cancer

A proposal to simplify cervical cancer screening could end up missing some cancers, researchers and patient advocates say. And that could be especially true for minority women.

Latina and black women already have the highest rates of cervical cancer in the U.S., and more than half of women with the disease were not screened in the five years before their diagnosis, according to the Centers for Disease Control and Prevention.

Johnny Reyna, MD

San Antonio urologist Johnny Reyna, MD, talks about about what men and the women who love them need to know about a sometimes stealthy disease: prostate cancer.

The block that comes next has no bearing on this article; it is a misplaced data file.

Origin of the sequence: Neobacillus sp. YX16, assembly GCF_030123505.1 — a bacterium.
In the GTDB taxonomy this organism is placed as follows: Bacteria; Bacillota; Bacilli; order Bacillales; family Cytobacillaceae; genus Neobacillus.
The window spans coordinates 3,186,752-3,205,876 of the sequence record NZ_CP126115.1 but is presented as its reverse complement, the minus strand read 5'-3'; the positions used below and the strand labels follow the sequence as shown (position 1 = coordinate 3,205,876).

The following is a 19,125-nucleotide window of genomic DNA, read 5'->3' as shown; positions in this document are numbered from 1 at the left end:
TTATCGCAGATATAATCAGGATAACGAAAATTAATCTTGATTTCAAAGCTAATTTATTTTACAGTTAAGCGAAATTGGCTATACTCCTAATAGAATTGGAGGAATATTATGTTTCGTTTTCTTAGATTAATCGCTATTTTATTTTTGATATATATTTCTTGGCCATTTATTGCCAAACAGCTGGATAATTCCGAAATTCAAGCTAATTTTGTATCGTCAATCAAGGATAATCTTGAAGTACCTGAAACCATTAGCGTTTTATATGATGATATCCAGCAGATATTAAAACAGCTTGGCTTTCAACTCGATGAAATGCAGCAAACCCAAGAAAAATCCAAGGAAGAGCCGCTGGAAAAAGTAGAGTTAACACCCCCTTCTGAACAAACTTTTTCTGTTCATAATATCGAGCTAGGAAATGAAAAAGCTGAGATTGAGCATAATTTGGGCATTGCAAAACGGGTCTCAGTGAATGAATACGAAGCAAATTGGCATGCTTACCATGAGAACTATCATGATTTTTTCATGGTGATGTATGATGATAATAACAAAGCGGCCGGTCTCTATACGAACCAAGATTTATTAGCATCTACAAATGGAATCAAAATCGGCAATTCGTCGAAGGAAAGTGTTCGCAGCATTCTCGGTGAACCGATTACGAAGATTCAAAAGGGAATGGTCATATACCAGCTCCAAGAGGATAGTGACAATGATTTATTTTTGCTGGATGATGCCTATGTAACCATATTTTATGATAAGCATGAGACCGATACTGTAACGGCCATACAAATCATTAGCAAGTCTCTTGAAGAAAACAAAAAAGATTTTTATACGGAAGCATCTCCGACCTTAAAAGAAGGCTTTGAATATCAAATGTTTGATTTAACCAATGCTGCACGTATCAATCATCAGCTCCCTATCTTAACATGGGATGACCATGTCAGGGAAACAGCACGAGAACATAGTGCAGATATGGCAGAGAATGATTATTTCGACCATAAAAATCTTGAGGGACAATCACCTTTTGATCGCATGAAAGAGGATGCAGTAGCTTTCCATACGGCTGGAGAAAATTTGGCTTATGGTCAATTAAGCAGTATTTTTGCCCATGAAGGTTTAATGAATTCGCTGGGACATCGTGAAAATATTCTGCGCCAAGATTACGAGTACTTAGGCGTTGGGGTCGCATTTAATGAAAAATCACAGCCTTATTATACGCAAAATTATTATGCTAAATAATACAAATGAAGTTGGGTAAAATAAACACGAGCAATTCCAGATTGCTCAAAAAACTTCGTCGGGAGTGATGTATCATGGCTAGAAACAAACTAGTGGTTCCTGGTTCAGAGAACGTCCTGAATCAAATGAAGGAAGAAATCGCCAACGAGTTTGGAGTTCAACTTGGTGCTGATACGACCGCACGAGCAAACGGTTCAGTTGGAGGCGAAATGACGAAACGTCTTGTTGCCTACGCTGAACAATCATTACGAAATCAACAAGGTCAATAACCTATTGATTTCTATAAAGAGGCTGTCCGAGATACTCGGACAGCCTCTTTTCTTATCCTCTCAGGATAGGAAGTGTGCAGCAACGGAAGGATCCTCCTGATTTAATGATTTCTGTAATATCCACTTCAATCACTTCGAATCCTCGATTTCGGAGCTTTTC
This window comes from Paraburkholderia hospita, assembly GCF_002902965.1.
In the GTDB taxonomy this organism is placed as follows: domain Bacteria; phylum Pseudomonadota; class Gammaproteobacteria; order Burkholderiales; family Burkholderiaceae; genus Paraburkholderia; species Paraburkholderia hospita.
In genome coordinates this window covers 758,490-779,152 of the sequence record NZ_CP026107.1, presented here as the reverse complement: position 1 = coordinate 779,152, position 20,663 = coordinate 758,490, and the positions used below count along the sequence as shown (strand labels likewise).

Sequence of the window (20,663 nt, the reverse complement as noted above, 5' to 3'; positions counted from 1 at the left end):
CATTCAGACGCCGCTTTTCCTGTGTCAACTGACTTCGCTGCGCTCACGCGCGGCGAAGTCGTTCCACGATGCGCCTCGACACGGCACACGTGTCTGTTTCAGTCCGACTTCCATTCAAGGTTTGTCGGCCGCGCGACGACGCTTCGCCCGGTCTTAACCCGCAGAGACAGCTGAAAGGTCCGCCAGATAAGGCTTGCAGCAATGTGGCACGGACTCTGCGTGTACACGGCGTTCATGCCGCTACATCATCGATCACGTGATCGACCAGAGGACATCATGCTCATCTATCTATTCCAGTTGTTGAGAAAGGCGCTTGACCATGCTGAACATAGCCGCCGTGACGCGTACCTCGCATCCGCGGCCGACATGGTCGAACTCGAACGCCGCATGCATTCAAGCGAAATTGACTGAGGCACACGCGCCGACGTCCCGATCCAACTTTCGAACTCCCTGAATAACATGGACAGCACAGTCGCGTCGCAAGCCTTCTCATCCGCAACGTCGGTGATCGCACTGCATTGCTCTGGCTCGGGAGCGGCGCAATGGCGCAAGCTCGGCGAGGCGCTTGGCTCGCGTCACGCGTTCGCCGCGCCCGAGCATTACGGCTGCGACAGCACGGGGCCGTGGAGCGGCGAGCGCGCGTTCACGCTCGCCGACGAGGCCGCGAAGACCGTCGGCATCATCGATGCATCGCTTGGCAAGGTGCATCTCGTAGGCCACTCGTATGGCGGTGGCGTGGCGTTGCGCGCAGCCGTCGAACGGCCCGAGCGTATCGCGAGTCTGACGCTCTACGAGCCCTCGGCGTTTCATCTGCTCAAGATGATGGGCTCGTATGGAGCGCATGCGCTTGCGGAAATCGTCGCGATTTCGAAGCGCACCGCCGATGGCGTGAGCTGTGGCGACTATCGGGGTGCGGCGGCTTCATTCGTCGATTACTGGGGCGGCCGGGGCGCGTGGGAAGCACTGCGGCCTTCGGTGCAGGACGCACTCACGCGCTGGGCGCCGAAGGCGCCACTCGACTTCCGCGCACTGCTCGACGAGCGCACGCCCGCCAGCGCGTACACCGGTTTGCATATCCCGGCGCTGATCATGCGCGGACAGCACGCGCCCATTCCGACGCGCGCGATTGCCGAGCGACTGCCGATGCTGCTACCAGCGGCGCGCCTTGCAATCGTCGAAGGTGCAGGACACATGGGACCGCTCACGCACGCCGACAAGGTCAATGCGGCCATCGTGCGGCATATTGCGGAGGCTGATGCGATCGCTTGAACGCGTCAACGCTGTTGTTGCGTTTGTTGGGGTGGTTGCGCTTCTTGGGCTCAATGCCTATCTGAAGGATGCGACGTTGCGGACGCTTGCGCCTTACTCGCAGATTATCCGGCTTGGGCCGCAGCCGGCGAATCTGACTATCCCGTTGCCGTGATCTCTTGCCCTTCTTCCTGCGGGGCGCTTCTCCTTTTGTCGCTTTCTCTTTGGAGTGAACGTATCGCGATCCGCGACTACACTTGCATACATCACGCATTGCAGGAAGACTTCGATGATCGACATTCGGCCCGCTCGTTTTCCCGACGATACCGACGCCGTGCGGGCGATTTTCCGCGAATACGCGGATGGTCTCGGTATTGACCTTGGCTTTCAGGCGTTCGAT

Wendy Rigby / Texas Public Radio

A new, more accurate, test for lung cancer is being developed in San Antonio. It’s a screening that could help save the lives of thousands of people who are often diagnosed too late to survive the disease.

Wendy Rigby / Texas Public Radio

The key to finding a better way to treat a deadly form of childhood cancer may lie in a tiny fish. An unlikely animal model at UT Health San Antonio is helping scientists figure out how to tackle muscle tumors.

Eric Ward (CC BY-SA 2.0) / Flickr http://bit.ly/2ufQOOI

Almost 3 million children in the United States have a parent who is living with or has survived cancer.

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